The FDA has rejected Verrica Pharmaceuticals’ skin disease treatment for a third time — and once again the contract manufacturer is to blame.

The biotech emphasized that the only deficiency in the complete response letter is related to a general reinspection of the CMO, Sterling Pharmaceuticals, and has nothing to do specifically with its drug-device; the rest of the NDA is good to go.

CEO Ted White said the company is “extremely disappointed,” but will keep working toward approval.

Mihael Polymeropoulos, Vanda Pharmaceuticals CEO

Phar­ma com­pa­ny con­tin­ues its FDA law­suit spree, this time af­ter agency de­nies fast-track des­ig­na­tion

Vanda Pharmaceuticals is making a name for itself, at least in terms of suing the FDA.

The DC-headquartered firm on Monday filed its latest suit against the agency, with the company raising concerns over the FDA’s failure to grant a fast track designation for Vanda’s potential chronic digestive disorder drug tradipitant, which is a neurokinin 1 receptor antagonist.

Specifically, Vanda said FDA’s “essential point” in its one-page denial letter on the designation pointed to “the lack of necessary safety data,” which was “inconsistent with the criteria for … Fast Track designation.”

Mod­er­na seeks to dis­miss Al­ny­lam suit over Covid-19 vac­cine com­po­nent, claim­ing wrong venue

RNAi therapeutics juggernaut Alnylam Pharmaceuticals made a splash in March when it sued and sought money from both Pfizer and Moderna regarding their use of Alnylam’s biodegradable lipids, which Alnylam claims have been integral to the way both companies’ mRNA-based Covid-19 vaccines work.

But now, Moderna lawyers are firing back, telling the same Delaware district court that Alnylam’s claims can only proceed against the US government in the Court of Federal Claims because of the way the company’s contract is set up with the US government. The US has spent almost $10 billion on Moderna’s Covid-19 vaccine so far.

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Cracks in the fa­cade: Is phar­ma's pan­dem­ic ‘feel good fac­tor’ wan­ing?

The discordant effects of the Covid-19 pandemic on pharma reputation continues. While the overall industry still retains a respectable halo from its Covid-19 quick response and leadership, a new patient group study reveals a different story emerging in the details.

On one hand, US patient advocacy groups rated the industry higher-than-ever overall. More than two-thirds (67%) of groups gave the industry a thumbs up for 2021, a whopping 10 percentage point increase over the year before, according to the PatientView annual study, now in its 9th year.

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Michael Corbo, Pfizer CDO of inflammation & immunology

UP­DAT­ED: Plan­ning ahead for crowd­ed ul­cer­a­tive col­i­tis mar­ket, Pfiz­er spells out PhI­II da­ta on $6.7B Are­na drug

Pfizer has laid out the detailed results behind its boast that etrasimod — the S1P receptor modulator at the center of its $6.7 billion buyout of Arena Pharma — is the winner of the class, potentially leapfrogging an earlier entrant from Bristol Myers Squibb.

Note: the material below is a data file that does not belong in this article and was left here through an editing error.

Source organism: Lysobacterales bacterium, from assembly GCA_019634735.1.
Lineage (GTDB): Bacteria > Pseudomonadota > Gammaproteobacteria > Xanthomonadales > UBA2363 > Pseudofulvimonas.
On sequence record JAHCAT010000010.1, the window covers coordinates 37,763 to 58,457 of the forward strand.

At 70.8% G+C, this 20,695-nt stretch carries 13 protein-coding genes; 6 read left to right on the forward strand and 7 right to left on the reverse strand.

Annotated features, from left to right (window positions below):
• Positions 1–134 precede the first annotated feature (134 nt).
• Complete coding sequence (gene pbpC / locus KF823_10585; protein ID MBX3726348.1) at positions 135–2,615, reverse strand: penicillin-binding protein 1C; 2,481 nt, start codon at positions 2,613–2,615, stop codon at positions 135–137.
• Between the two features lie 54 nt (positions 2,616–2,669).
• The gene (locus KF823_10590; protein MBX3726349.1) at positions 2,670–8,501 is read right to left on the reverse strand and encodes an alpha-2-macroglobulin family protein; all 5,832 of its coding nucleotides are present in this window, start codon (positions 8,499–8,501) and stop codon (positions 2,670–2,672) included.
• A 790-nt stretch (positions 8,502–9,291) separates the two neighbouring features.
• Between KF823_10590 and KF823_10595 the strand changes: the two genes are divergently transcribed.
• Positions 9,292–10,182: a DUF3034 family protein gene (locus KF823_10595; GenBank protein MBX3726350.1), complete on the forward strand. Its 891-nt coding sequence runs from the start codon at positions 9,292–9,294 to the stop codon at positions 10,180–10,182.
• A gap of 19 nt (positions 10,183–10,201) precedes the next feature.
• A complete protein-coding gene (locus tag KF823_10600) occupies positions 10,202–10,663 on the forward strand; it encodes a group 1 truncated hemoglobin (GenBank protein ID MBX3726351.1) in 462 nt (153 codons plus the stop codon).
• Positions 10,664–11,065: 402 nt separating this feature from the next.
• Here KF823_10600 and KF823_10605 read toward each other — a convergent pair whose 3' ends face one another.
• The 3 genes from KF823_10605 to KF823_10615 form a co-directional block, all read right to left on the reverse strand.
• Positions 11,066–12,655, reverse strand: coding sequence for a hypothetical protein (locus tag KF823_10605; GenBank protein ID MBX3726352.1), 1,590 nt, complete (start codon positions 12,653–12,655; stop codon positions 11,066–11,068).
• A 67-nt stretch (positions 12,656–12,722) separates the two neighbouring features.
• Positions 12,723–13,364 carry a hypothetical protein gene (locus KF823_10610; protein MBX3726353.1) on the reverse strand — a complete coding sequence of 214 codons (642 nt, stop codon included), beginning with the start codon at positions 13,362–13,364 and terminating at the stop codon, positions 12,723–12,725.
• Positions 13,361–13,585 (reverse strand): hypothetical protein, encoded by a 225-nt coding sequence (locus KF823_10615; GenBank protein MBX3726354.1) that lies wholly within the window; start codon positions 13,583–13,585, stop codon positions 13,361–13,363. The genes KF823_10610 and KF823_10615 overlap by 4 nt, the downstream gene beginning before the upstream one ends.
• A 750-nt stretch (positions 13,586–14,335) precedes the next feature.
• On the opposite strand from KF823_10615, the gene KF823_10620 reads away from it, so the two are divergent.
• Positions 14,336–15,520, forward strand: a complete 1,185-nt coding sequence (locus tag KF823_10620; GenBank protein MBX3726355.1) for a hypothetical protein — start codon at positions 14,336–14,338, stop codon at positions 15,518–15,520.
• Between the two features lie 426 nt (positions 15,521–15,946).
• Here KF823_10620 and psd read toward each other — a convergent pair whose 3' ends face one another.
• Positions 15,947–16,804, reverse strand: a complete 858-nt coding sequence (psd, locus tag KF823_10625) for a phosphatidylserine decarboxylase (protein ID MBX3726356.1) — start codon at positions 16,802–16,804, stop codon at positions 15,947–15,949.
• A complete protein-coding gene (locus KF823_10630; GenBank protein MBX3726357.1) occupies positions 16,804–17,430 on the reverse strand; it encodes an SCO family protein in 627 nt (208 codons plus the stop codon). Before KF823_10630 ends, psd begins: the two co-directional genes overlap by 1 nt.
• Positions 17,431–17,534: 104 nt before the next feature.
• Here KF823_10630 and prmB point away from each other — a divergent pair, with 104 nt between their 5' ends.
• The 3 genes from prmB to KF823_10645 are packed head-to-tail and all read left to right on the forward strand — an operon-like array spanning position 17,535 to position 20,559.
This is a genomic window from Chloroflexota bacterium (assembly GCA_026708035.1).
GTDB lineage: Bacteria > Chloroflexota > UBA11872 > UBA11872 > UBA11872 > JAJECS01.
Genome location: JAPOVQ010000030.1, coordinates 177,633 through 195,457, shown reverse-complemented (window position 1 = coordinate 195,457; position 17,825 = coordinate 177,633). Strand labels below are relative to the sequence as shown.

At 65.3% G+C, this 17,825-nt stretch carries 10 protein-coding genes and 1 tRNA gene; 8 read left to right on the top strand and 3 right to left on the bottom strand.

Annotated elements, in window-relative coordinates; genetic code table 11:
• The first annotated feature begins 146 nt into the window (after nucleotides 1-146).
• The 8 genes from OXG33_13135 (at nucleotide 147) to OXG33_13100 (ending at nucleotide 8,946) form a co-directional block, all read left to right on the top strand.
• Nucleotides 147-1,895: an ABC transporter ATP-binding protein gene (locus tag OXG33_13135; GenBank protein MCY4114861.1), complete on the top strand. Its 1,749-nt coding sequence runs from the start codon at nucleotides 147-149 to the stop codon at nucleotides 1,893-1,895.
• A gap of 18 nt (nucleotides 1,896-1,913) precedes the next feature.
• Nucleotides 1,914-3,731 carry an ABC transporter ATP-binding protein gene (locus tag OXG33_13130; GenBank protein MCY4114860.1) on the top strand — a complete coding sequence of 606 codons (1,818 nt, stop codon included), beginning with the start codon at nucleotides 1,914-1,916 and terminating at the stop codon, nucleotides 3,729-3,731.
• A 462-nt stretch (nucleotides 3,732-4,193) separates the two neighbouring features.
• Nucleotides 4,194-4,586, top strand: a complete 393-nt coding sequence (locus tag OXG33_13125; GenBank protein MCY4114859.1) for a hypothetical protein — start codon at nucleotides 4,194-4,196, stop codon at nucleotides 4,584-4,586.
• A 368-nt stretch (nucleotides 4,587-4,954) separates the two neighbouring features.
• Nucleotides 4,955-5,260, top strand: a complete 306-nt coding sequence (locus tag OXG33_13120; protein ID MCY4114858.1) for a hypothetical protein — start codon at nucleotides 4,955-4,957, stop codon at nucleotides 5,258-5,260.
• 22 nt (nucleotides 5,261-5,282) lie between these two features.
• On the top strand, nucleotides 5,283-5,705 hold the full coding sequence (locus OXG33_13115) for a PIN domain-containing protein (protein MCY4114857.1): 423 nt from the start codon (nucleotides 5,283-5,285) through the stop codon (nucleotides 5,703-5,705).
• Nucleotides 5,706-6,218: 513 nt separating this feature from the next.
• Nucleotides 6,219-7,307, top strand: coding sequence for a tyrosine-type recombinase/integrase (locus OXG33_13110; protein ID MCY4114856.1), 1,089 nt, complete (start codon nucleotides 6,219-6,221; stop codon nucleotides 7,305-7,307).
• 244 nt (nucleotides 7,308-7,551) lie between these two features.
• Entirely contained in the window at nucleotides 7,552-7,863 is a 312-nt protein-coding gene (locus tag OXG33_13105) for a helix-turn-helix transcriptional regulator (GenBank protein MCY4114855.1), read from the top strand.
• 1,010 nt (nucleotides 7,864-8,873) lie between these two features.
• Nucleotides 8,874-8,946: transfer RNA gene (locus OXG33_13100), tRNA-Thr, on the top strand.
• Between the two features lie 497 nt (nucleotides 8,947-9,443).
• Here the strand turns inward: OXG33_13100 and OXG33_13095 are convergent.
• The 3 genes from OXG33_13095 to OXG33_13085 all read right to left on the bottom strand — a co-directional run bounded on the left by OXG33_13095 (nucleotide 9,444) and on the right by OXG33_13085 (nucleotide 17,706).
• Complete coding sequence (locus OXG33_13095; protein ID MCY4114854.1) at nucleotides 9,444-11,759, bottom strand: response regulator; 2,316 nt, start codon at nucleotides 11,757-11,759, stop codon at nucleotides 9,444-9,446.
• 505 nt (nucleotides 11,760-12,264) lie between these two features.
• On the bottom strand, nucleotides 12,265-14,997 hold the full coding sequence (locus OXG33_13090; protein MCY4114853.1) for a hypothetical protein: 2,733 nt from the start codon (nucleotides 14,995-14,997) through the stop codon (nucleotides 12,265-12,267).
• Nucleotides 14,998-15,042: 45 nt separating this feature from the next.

Pivotal data from the ELEVATE program in ulcerative colitis — which consists of two Phase III trials, one lasting 52 weeks and the other just 12 weeks — illustrate an “encouraging balance of efficacy and safety,” according to Michael Corbo, chief development officer of inflammation & immunology at Pfizer. The company is presenting the results as a late breaker at Digestive Disease Week.

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Robert Califf (Michael Brochstein/Sipa USA via AP Images)

House Re­pub­li­cans at­tack Chi­na-on­ly da­ta in FDA sub­mis­sions, seek new in­ves­ti­ga­tion in­to re­search in­spec­tions

Three Republican representatives are calling on the FDA to take a closer look at the applications including only clinical data from China.

The letter to FDA commissioner Rob Califf late last week comes as the agency recently rejected Eli Lilly’s anti-PD-1 antibody, which attempted to bring China-only data but ran into a bruising adcomm that may crush the hopes of any other companies looking to bring cheaper follow-ons based only on Chinese data.

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Co­pay coupons gone wrong, again: Pfiz­er pays al­most $300K to set­tle com­plaints in four states

Pfizer has agreed to pay $290,000 to settle allegations of questionable copay coupon practices in Arizona, Colorado, Kansas, and Vermont from 2014 to 2018.

While the company has not admitted any wrongdoing as part of the settlement, Pfizer has agreed to issue restitution checks to about 5,000 consumers.

A Pfizer spokesperson said the company has “enhanced its co-pay coupons to alleviate the concerns raised by states and agreed to a $30,000 payment to each.”

Delaware court rules against Gilead and Astel­las in years-long patent case

A judge in Delaware has ruled against Astellas Pharma and Gilead in a long-running patent case over Pfizer-onwed Hospira’s generic version of Lexiscan.

The case kicked off in 2018, after Hospira submitted an Abbreviated New Drug Application (ANDA) for approval to market a generic version of Gilead’s Lexiscan. The drug is used in myocardial perfusion imaging (MPI), a type of nuclear stress test.